Vincente Sederberg: New York Legalizes Cannabis for Adult Use, Initiates Implementation of Comprehensive Regulatory System and Expansion of Existing Medical and Hemp Programs

Vincente Sederberg: New York Legalizes Cannabis for Adult Use, Initiates Implementation of Comprehensive Regulatory System and Expansion of Existing Medical and Hemp Programs
New York Legalizes Cannabis for Adult Use, Initiates Implementation of Comprehensive Regulatory System and Expansion of Existing Medical and Hemp Programs

The new law aims to create a more open system that is responsive to the market and includes significant opportunities for small businesses, communities hardest hit by cannabis prohibition 

 

The New York office of Vicente Sederberg LLP, which has been shaping and implementing cannabis laws and regulations for over a decade, will host a free webinar April 7 on the implementation process and new opportunities under the MRTA — *Register Now*

 

NEW YORK — Gov. Andrew Cuomo signed legislation into law Wednesday legalizing cannabis for adult use and initiating the process of implementing a comprehensive cannabis regulatory system. The bill also expands the existing medical cannabis and hemp programs and aims to repair some of the damage caused by decades of cannabis prohibition.

“New York is poised to establish one of the nation’s largest adult-use markets, which will create a host of new opportunities and foster significant growth in the legal cannabis industry,” said Charles Alovisetti, a partner and chair of the corporate department at national cannabis law firm Vicente Sederberg LLP. “Regulators have been provided with the authority and flexibility needed to keep the system responsive to market forces while also protecting public health and safety. There are still a lot of details that need to be fleshed out during implementation, but the state is extremely well-positioned to become a leader in the emerging global cannabis market.”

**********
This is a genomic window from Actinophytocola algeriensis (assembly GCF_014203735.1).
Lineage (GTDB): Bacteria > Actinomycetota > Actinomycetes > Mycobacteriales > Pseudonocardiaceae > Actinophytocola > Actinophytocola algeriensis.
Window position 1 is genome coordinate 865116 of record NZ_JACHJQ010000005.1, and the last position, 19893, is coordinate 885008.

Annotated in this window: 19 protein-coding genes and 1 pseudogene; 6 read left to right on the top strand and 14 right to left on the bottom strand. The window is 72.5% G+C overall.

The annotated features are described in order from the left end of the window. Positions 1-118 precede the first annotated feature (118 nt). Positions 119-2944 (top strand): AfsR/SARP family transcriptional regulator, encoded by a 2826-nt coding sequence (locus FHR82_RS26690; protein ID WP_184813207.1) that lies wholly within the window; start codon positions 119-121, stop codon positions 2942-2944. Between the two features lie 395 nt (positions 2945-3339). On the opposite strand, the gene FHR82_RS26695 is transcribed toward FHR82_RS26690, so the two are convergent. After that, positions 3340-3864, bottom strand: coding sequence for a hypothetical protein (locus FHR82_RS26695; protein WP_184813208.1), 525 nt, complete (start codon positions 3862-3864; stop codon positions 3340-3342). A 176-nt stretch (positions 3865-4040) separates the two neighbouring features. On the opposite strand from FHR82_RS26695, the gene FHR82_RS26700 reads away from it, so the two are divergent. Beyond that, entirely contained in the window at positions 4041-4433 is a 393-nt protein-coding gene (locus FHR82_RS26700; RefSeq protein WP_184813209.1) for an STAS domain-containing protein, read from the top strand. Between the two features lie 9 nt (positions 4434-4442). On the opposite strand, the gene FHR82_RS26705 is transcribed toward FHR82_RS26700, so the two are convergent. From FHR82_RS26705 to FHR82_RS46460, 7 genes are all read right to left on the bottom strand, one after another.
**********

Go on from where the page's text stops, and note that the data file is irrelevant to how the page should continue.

Vicente Sederberg’s New York office will hold a free public webinar April 7 at 2 p.m. ET to review details of the new law, how it will be implemented, and opportunities it will create for businesses and individuals. Presenters will include Alovisetti and other local and national firm leaders who have been intimately involved in shaping and implementing cannabis laws and regulations across the country. Register now and find more information at http://bit.ly/vs-ny-webinar.

The Marijuana Regulation and Tax Act (MRTA) takes effect immediately, allowing adults 21 and older to possess up to three ounces of cannabis or 24 grams of concentrate. Once rules for home growing are established, adults will also be able to grow up to six plants (with a maximum of 12 in households with more than one adult), and police will not be allowed to use the odor of cannabis to justify searches. Past convictions for all legalized conduct will be automatically expunged.